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Author Topic: Survey reveals 20 million motorists would risk driving through floodwater  (Read 4385 times)
Chris from Nailsea
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« Reply #15 on: January 21, 2018, 11:08:46 pm »

In times of severely inclement weather, the only way into parts of Wrington is through some level of floodwater - from whatever direction you approach the village.  Lips sealed

And, just for the record, the main route out of Wrington towards the A38 is a bus route - and those single deckers simply blast their way through the floodwater.  Grin

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William Huskisson MP was the first person to be killed by a train while crossing the tracks, in 1830.  Many more have died in the same way since then.  Don't take a chance: stop, look, listen.

"Level crossings are safe, unless they are used in an unsafe manner."  Discuss.
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« Reply #16 on: January 23, 2018, 12:42:46 pm »

There used to be a 'jackass?' style video on Youtube of a bloke in the USA driving his van through some a few bits of serious floodwater on a road. He had attached some steel sheeting to the front in a snowplow shape and just put pedal to the metal. It created a giant wave on each side that soaked the camera person. Sadly I've checked but I can't find it anymore.
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Chris from Nailsea
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« Reply #17 on: January 23, 2018, 06:35:04 pm »

Oh, the irony.  Roll Eyes

From the BBC:

Quote
Essex and Suffolk Water van driver gets stuck in water


The Essex and Suffolk Water van got stuck in about 4ft (1.2m) of water at Buttsbury Wash near Billericay on Monday afternoon.

A water firm driver ended up having to flee his vehicle after becoming stuck in floodwaters.

The Essex and Suffolk Water van got stuck in about 4ft (1.2m) of water at Buttsbury Ford near Billericay on Monday afternoon.

A spokesman for the water company said it was aware of the incident and said its driver was "OK" following the episode.

Stephen Owens, of Billericay, spotted the van while out cycling in the area.


The water company said it was aware of the incident and said its driver was 'OK' following the episode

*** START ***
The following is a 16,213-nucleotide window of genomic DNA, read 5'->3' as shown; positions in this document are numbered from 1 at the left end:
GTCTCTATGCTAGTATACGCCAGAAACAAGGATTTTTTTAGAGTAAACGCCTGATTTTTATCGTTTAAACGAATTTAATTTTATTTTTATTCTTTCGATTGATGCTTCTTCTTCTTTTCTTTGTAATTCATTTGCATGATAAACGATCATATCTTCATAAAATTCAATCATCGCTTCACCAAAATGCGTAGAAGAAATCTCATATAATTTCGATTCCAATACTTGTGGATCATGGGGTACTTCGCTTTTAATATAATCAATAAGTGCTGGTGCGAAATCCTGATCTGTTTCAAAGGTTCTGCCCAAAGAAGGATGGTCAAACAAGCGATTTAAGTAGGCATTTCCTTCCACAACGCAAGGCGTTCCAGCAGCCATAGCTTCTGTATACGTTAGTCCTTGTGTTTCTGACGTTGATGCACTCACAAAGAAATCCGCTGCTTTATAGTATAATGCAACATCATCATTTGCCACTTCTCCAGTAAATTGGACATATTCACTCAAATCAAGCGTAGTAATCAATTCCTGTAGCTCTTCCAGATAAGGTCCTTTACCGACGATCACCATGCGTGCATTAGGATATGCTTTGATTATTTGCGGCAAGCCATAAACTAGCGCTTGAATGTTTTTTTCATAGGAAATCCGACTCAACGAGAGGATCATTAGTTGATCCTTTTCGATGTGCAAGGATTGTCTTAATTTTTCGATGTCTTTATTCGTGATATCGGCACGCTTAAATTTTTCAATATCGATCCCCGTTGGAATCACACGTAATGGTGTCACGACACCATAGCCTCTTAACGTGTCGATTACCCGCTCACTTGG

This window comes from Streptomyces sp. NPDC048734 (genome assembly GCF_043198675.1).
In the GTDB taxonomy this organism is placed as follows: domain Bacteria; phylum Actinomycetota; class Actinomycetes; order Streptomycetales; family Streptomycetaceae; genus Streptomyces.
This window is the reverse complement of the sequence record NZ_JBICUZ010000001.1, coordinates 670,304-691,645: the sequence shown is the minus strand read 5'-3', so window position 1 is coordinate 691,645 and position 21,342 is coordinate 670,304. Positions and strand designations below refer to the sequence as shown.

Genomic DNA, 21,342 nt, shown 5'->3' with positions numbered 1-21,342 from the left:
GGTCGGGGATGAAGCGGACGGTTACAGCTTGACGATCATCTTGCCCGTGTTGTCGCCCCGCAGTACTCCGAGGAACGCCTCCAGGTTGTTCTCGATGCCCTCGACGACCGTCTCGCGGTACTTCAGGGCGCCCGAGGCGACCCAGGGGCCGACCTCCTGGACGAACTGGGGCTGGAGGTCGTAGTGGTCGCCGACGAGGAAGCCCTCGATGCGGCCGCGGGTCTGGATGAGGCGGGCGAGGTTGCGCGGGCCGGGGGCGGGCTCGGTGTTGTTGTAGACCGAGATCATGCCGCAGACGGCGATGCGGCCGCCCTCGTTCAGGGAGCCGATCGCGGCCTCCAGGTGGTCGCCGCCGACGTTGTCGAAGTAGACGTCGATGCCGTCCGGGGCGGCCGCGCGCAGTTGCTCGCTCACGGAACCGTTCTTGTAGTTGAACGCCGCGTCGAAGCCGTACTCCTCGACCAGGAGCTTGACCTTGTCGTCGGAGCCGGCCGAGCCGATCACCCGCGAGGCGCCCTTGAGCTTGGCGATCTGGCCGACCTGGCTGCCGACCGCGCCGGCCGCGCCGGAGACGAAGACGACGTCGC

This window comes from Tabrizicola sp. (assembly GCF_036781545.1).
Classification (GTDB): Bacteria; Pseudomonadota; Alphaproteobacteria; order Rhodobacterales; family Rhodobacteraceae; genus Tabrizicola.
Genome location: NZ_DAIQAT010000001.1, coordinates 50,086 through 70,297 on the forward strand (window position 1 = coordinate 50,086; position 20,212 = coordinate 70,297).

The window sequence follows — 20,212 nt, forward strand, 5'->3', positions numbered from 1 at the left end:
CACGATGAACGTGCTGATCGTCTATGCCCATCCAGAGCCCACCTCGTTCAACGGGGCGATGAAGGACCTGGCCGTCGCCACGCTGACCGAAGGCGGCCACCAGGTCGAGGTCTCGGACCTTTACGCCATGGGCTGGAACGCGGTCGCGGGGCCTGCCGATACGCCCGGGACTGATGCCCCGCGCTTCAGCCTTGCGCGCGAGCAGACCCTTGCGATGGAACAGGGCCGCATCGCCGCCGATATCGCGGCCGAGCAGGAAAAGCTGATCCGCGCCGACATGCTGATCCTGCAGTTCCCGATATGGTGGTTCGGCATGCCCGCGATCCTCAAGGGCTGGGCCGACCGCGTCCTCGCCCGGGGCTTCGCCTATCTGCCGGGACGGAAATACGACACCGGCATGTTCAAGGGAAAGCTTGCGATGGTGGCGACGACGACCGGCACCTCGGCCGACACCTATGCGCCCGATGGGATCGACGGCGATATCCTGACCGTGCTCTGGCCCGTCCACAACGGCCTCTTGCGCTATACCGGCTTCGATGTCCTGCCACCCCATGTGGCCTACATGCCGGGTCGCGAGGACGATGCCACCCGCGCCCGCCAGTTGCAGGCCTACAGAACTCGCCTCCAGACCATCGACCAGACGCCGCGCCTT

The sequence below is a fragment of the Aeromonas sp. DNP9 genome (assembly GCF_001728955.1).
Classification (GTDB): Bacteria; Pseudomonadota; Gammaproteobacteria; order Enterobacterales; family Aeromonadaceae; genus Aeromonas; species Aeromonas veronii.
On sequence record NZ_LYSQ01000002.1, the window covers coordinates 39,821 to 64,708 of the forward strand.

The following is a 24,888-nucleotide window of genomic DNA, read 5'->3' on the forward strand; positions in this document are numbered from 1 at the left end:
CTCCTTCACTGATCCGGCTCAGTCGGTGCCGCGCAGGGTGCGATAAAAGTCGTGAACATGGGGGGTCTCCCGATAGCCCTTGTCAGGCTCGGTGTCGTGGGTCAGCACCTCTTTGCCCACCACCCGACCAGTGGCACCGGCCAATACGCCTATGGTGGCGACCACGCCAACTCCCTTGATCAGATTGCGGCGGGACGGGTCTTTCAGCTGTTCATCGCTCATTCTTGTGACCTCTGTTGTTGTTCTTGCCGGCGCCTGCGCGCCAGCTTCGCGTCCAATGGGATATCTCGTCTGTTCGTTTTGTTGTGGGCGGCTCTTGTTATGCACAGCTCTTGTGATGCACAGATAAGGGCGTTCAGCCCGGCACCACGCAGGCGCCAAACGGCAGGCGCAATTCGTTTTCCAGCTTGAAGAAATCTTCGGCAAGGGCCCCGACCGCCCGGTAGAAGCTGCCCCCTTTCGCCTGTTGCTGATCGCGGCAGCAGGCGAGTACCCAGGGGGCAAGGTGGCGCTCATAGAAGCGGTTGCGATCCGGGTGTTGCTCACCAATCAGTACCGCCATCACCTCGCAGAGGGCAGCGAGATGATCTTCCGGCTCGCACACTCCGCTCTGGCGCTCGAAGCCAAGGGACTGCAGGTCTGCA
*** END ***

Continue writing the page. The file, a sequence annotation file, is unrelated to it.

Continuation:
He said the ford was part of his regular cycling route and he told how he had often seen vehicles trapped there over the years. "But I have never seen one like this," he said.

Mr Owens said when he arrived the driver was still trying to get out of the van before asking him to try and help him push it out of the waters. Despite their efforts, the van could not be moved by hand, he said.

It is not yet known whether the driver was on a call-out at the time of the incident.

A company spokesman said: "Thankfully the driver is unharmed and we are making arrangements for the vehicle to be safely recovered as quickly as possible."


Buttsbury Ford has claimed a number of victims over the years


To be fair, looking at those water levels, I wouldn't have attempted that one - even in a Mercedes Sprinter.  Wink

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William Huskisson MP was the first person to be killed by a train while crossing the tracks, in 1830.  Many more have died in the same way since then.  Don't take a chance: stop, look, listen.

"Level crossings are safe, unless they are used in an unsafe manner."  Discuss.
bignosemac
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« Reply #18 on: January 23, 2018, 09:10:01 pm »

That van has (or rather had) some expensive scientific water testing equipment aboard, as well as a specially designed refrigeration unit for keeping samples at the correct temperature.

Unfortunately the water testing equipment wasn't calibrated for depth!  Wink Tongue Grin
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